Connections and collaborations inside and outside of government are key. Governments have a tendency over time to build organisational silos that stifle collaboration and sharing, ultimately inhibiting the flow of ideas and preventing collaborative efforts cultivate innovation. Yet, innovative governments are pushing against these structures and the cultural inertia they have created by developing collaboration conduits and ecosystems that help empower individuals and unlock the potential of broader innovation systems.

However, it is not enough to focus on reacting and adapting to the needs and challenges of today. Governments must also prepare themselves for the future, anticipating the demand for services that may be necessary but have not yet emerged – and in some cases, even shaping future possibilities to build a bright future for the generations that follow. For this approach to work, ideas must be able to permeate across organisations both inside and outside of government, and then be heard and acted upon, even when the return on investment may not be clear.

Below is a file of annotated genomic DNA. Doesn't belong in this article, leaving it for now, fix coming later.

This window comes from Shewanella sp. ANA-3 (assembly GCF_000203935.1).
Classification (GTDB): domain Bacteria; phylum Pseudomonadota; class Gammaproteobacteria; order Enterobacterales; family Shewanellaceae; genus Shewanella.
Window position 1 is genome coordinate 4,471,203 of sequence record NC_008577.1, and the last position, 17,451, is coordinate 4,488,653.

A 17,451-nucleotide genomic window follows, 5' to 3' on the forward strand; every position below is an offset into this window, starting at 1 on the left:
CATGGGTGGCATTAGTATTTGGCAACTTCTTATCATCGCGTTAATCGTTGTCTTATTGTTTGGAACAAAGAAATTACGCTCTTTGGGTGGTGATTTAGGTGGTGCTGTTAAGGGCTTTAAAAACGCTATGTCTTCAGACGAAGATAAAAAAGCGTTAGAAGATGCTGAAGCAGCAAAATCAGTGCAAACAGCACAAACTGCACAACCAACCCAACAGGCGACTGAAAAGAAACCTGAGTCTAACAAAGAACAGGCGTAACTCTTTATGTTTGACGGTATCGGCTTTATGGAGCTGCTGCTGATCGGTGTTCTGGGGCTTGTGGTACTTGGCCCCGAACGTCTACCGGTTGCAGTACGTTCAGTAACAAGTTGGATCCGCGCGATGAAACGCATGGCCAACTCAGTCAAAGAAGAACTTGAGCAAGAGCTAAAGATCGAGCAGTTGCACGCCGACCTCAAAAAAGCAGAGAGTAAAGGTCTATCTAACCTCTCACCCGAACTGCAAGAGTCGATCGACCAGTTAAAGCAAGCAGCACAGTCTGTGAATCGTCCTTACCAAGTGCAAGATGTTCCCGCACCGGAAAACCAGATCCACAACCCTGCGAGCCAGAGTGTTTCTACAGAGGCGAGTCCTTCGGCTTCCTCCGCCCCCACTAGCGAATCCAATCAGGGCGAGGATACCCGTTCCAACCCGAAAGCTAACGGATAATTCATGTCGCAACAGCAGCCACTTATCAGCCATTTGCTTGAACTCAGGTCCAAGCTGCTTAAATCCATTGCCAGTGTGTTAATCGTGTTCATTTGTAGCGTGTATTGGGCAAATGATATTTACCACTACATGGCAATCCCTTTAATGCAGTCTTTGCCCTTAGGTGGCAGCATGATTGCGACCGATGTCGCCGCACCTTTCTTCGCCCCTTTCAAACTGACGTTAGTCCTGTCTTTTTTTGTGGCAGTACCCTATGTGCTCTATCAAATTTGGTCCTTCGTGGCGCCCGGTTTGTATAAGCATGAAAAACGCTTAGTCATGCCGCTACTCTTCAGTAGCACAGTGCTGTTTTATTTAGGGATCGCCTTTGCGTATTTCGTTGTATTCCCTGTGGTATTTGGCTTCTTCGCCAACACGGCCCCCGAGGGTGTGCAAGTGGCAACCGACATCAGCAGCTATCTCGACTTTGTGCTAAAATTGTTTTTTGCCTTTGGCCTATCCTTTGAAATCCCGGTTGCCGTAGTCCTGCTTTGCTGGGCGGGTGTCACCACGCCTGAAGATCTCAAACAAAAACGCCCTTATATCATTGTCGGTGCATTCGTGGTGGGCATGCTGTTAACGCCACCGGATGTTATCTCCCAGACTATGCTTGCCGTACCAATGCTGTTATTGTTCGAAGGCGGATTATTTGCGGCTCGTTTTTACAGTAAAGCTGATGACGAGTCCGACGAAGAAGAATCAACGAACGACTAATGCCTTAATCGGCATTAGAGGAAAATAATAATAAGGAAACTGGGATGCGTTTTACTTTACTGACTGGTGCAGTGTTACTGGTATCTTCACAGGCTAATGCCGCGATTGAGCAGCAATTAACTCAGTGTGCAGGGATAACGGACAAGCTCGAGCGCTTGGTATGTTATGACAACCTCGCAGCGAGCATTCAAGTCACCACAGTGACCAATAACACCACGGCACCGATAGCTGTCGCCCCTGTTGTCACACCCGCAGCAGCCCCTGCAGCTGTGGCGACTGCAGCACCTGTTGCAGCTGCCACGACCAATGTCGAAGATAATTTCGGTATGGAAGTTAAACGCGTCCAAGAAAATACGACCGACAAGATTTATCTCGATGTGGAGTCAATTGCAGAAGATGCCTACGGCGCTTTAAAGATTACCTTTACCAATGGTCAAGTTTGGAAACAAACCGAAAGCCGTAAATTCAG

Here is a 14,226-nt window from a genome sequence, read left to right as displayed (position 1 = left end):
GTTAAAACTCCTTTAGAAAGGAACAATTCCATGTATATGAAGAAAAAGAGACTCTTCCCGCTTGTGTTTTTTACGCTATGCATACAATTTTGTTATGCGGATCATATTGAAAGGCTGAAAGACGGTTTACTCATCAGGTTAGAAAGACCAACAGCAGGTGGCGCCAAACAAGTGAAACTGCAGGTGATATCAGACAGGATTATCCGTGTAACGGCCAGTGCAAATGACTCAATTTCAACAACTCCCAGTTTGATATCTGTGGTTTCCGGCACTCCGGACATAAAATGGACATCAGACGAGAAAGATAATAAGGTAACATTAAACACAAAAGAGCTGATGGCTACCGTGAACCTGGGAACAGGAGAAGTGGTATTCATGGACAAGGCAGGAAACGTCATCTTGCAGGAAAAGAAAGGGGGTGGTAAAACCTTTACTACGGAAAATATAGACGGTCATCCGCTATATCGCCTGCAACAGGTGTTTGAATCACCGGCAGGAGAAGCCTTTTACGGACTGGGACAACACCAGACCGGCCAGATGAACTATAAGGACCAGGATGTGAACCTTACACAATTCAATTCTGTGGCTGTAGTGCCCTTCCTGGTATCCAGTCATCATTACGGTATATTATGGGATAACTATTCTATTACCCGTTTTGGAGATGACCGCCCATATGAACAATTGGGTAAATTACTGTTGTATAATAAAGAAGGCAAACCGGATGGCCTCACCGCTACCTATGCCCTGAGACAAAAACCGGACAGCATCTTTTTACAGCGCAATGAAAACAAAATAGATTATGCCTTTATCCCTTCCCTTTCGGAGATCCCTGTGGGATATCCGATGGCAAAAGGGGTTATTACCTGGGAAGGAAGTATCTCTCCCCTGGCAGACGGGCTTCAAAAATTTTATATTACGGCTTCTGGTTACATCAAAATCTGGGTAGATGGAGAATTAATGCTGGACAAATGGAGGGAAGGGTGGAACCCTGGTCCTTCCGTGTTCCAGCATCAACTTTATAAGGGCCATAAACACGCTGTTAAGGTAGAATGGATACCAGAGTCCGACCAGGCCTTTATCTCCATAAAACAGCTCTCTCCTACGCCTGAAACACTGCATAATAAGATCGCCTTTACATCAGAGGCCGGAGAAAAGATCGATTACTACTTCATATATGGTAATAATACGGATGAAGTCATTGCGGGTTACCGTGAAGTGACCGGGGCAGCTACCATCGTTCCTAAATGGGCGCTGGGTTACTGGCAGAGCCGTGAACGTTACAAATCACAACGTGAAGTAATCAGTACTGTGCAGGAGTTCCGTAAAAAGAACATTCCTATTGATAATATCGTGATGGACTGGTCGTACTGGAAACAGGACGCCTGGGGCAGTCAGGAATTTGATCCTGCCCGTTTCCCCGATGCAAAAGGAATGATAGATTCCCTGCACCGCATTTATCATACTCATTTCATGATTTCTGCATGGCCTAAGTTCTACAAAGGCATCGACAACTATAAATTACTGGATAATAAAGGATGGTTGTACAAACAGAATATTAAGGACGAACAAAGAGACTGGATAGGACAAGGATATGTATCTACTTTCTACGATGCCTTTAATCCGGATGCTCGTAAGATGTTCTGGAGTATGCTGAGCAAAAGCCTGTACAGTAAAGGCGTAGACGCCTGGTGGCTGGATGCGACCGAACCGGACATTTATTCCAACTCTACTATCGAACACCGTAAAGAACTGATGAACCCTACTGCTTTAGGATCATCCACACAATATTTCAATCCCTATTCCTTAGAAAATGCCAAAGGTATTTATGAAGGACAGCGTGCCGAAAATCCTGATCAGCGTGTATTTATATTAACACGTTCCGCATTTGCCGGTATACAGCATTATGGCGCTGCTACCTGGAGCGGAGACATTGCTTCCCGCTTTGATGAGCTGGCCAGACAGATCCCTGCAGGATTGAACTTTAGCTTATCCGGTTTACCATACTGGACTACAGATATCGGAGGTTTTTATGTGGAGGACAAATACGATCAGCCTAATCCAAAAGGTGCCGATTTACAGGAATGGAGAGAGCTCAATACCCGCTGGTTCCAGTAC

The urgency of bringing about seamless government has never been clearer. The more seamless the relationship between government actors and the broader ecosystem, the better the outcomes that governments will be able to deliver.

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Embracing Innovation in Government:
Global Trends 2020

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OECD -  Organisation for Economic Co-operation and Development
OPSI - Observatory of Public Sector Innovation
WGS - World Government Summit
WGS - Mohammed Bin Rashid Centre for Government Innovation